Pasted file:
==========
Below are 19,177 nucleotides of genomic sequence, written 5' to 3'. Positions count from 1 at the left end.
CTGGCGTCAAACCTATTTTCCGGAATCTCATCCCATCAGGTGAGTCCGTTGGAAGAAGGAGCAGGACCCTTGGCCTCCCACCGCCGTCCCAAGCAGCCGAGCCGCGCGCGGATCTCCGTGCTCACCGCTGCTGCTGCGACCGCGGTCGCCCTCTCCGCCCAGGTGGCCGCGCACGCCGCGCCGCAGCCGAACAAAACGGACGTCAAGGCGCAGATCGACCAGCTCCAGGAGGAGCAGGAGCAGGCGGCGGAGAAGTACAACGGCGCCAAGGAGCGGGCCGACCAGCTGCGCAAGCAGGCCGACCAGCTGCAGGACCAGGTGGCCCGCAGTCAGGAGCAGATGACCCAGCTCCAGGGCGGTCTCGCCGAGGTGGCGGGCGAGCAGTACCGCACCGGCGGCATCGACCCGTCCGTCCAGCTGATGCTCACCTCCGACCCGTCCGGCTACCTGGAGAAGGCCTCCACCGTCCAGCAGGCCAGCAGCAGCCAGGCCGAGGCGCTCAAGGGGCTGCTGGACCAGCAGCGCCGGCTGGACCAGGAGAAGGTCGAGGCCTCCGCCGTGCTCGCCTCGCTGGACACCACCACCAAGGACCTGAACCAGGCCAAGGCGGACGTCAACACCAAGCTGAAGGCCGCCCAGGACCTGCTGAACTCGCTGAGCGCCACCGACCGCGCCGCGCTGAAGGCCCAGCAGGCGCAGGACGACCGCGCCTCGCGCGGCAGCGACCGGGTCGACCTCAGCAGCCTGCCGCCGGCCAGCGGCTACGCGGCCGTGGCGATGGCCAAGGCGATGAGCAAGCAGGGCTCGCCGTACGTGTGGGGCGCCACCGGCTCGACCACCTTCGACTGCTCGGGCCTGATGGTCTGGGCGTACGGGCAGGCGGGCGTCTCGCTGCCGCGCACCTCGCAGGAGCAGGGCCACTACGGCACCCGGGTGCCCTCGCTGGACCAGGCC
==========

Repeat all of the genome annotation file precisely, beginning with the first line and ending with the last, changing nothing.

Below are 19,177 nucleotides of genomic sequence, written 5' to 3'. Positions count from 1 at the left end.
CTGGCGTCAAACCTATTTTCCGGAATCTCATCCCATCAGGTGAGTCCGTTGGAAGAAGGAGCAGGACCCTTGGCCTCCCACCGCCGTCCCAAGCAGCCGAGCCGCGCGCGGATCTCCGTGCTCACCGCTGCTGCTGCGACCGCGGTCGCCCTCTCCGCCCAGGTGGCCGCGCACGCCGCGCCGCAGCCGAACAAAACGGACGTCAAGGCGCAGATCGACCAGCTCCAGGAGGAGCAGGAGCAGGCGGCGGAGAAGTACAACGGCGCCAAGGAGCGGGCCGACCAGCTGCGCAAGCAGGCCGACCAGCTGCAGGACCAGGTGGCCCGCAGTCAGGAGCAGATGACCCAGCTCCAGGGCGGTCTCGCCGAGGTGGCGGGCGAGCAGTACCGCACCGGCGGCATCGACCCGTCCGTCCAGCTGATGCTCACCTCCGACCCGTCCGGCTACCTGGAGAAGGCCTCCACCGTCCAGCAGGCCAGCAGCAGCCAGGCCGAGGCGCTCAAGGGGCTGCTGGACCAGCAGCGCCGGCTGGACCAGGAGAAGGTCGAGGCCTCCGCCGTGCTCGCCTCGCTGGACACCACCACCAAGGACCTGAACCAGGCCAAGGCGGACGTCAACACCAAGCTGAAGGCCGCCCAGGACCTGCTGAACTCGCTGAGCGCCACCGACCGCGCCGCGCTGAAGGCCCAGCAGGCGCAGGACGACCGCGCCTCGCGCGGCAGCGACCGGGTCGACCTCAGCAGCCTGCCGCCGGCCAGCGGCTACGCGGCCGTGGCGATGGCCAAGGCGATGAGCAAGCAGGGCTCGCCGTACGTGTGGGGCGCCACCGGCTCGACCACCTTCGACTGCTCGGGCCTGATGGTCTGGGCGTACGGGCAGGCGGGCGTCTCGCTGCCGCGCACCTCGCAGGAGCAGGGCCACTACGGCACCCGGGTGCCCTCGCTGGACCAGGCC